So what does Zakaria think the US needs to do? Among his prescriptions: “Be Bismarck not Britain.” Bismarck engaged with all the great powers and tried have better relations with all of the than they had with each other, says Zakaria, to be the pivot of Europe’s international system. Britain on the other hand, says Zakaria, “tried to balance against rising and threatening great powers but otherwise kept a low profile in the European continent.” This role would be different from the traditional superpower role and involve consultation, cooperation and compromise. Power, says Zakaria, is derived by setting the agenda, defining the issues and mobilizing coalitions. “It is not a top-down hierarchy in which the United States makes its decisions and then informs a grateful (or silent) world,” says Zakaria.

Zakaria also thinks that to succeed in the post-American world the U.S. must understand that is not exempt from the need to have priorities. Wanting to “have it all” is one of the harmful illusions of American omnipotence. So Zakaria tells the new administration that it must clearly choose between regime change or policy change in North Korea and Iran And in Russia the U.S.must decide among corralling loose nukes, modifying behavior in Ukraine and Georgia, oil and gas pipelines, or internal human rights. Previous policy was “all of the above”— a non-starter for the post American age.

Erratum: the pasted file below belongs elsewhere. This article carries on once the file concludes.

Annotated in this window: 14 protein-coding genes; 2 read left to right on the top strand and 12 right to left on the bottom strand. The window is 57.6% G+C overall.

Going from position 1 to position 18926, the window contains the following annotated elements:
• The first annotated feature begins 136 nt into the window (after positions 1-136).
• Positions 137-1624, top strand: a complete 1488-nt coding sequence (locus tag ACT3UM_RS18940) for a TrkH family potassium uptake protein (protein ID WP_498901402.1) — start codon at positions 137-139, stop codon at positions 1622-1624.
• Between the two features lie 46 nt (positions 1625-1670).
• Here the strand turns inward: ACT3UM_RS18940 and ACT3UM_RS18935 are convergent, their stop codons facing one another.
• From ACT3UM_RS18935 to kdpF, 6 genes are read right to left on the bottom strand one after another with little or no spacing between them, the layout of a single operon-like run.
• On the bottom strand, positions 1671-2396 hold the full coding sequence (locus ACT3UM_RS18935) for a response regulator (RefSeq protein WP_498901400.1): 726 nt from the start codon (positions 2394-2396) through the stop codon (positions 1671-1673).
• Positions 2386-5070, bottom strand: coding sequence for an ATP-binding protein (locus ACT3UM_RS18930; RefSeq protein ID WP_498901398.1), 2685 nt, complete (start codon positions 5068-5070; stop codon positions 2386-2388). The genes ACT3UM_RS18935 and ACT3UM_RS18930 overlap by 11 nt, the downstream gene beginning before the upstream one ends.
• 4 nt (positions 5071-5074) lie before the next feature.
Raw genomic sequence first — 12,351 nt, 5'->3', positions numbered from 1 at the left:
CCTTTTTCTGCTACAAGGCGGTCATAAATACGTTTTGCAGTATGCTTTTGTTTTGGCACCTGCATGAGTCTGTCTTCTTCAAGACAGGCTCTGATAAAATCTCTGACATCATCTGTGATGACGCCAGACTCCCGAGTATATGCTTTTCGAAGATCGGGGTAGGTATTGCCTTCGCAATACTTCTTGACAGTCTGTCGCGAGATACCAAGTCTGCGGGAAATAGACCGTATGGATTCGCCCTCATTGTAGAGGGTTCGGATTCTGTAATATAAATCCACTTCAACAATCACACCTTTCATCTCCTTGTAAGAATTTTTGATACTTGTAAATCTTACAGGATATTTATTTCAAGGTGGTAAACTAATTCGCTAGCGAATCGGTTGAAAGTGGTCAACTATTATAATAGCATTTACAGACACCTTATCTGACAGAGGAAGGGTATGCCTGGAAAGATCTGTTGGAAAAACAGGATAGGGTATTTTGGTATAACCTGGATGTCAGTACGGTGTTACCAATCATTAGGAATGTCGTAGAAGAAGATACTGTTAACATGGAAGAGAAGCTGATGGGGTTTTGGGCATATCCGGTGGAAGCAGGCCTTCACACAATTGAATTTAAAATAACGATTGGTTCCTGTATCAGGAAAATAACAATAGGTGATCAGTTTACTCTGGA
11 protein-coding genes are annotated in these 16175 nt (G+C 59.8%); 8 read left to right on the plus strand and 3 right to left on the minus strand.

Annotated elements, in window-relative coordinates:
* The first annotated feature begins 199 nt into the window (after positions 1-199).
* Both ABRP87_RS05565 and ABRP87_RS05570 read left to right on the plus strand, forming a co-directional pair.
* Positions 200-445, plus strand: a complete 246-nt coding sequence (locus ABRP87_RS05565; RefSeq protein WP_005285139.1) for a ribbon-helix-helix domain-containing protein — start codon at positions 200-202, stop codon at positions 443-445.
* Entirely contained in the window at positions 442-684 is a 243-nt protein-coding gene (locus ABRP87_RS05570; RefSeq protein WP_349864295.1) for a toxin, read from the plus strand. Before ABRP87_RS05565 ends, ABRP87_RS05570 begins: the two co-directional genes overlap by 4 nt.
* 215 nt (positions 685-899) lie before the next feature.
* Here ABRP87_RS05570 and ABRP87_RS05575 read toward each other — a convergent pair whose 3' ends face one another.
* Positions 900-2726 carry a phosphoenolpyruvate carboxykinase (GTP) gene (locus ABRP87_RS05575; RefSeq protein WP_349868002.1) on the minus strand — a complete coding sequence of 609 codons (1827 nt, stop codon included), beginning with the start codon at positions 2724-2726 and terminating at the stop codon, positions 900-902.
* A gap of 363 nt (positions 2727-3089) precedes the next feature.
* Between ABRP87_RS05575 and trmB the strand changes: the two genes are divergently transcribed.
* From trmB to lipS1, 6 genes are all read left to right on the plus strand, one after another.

Among his prescriptions for the Obama administration’s foreign policy reform, two more stand out. First, the need to “think asymmetrically”: The most powerful military in the history of the world has found it difficult to prevail in Iraq and Afghanistan because “asymmetrical responses have become easier to execute and difficult to defeat.” The U.S. must learn not to be drawn into traps where the asymmetricality of the situation neutralizes traditional U.S. military assets. Bombings and their collateral damage changes the local debate from terrorism to U.S. imperialism.